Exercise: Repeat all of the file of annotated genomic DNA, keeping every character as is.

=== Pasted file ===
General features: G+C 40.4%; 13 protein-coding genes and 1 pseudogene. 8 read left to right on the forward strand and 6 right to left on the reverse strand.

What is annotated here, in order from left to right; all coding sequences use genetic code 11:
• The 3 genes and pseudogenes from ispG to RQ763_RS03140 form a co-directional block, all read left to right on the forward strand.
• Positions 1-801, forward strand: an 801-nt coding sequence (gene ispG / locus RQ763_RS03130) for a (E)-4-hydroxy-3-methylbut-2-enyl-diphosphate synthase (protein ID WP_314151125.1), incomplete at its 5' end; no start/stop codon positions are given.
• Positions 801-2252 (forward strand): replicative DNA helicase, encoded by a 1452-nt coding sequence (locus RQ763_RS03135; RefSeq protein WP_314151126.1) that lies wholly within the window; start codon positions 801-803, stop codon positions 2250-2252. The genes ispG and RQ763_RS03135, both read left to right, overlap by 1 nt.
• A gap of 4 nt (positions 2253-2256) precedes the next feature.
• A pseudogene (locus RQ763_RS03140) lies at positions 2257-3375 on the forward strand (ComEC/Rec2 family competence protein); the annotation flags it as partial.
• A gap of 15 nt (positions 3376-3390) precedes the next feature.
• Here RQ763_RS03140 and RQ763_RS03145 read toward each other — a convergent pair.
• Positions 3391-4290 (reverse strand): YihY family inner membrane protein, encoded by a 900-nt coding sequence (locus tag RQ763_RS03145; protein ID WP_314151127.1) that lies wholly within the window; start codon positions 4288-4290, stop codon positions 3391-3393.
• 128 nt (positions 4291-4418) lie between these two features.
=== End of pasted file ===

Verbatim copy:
General features: G+C 40.4%; 13 protein-coding genes and 1 pseudogene. 8 read left to right on the forward strand and 6 right to left on the reverse strand.

What is annotated here, in order from left to right; all coding sequences use genetic code 11:
• The 3 genes and pseudogenes from ispG to RQ763_RS03140 form a co-directional block, all read left to right on the forward strand.
• Positions 1-801, forward strand: an 801-nt coding sequence (gene ispG / locus RQ763_RS03130) for a (E)-4-hydroxy-3-methylbut-2-enyl-diphosphate synthase (protein ID WP_314151125.1), incomplete at its 5' end; no start/stop codon positions are given.
• Positions 801-2252 (forward strand): replicative DNA helicase, encoded by a 1452-nt coding sequence (locus RQ763_RS03135; RefSeq protein WP_314151126.1) that lies wholly within the window; start codon positions 801-803, stop codon positions 2250-2252. The genes ispG and RQ763_RS03135, both read left to right, overlap by 1 nt.
• A gap of 4 nt (positions 2253-2256) precedes the next feature.
• A pseudogene (locus RQ763_RS03140) lies at positions 2257-3375 on the forward strand (ComEC/Rec2 family competence protein); the annotation flags it as partial.
• A gap of 15 nt (positions 3376-3390) precedes the next feature.
• Here RQ763_RS03140 and RQ763_RS03145 read toward each other — a convergent pair.
• Positions 3391-4290 (reverse strand): YihY family inner membrane protein, encoded by a 900-nt coding sequence (locus tag RQ763_RS03145; protein ID WP_314151127.1) that lies wholly within the window; start codon positions 4288-4290, stop codon positions 3391-3393.
• 128 nt (positions 4291-4418) lie between these two features.